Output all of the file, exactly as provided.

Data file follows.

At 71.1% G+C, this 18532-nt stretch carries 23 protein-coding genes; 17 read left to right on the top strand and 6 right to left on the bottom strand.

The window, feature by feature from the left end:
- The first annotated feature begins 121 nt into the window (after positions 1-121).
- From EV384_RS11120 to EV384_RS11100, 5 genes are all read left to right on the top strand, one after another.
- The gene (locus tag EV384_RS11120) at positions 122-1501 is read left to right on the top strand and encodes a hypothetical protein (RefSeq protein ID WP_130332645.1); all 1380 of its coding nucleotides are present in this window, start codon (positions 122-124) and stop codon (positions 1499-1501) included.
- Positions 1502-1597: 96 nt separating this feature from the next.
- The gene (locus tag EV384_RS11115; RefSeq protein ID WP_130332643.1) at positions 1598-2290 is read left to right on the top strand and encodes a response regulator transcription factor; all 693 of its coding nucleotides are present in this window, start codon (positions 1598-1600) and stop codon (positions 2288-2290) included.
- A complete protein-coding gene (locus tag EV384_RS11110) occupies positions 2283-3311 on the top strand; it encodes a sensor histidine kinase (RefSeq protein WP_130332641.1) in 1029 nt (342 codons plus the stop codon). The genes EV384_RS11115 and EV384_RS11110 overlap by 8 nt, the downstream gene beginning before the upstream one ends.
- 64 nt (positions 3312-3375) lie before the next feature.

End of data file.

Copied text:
At 71.1% G+C, this 18532-nt stretch carries 23 protein-coding genes; 17 read left to right on the top strand and 6 right to left on the bottom strand.

The window, feature by feature from the left end:
- The first annotated feature begins 121 nt into the window (after positions 1-121).
- From EV384_RS11120 to EV384_RS11100, 5 genes are all read left to right on the top strand, one after another.
- The gene (locus tag EV384_RS11120) at positions 122-1501 is read left to right on the top strand and encodes a hypothetical protein (RefSeq protein ID WP_130332645.1); all 1380 of its coding nucleotides are present in this window, start codon (positions 122-124) and stop codon (positions 1499-1501) included.
- Positions 1502-1597: 96 nt separating this feature from the next.
- The gene (locus tag EV384_RS11115; RefSeq protein ID WP_130332643.1) at positions 1598-2290 is read left to right on the top strand and encodes a response regulator transcription factor; all 693 of its coding nucleotides are present in this window, start codon (positions 1598-1600) and stop codon (positions 2288-2290) included.
- A complete protein-coding gene (locus tag EV384_RS11110) occupies positions 2283-3311 on the top strand; it encodes a sensor histidine kinase (RefSeq protein WP_130332641.1) in 1029 nt (342 codons plus the stop codon). The genes EV384_RS11115 and EV384_RS11110 overlap by 8 nt, the downstream gene beginning before the upstream one ends.
- 64 nt (positions 3312-3375) lie before the next feature.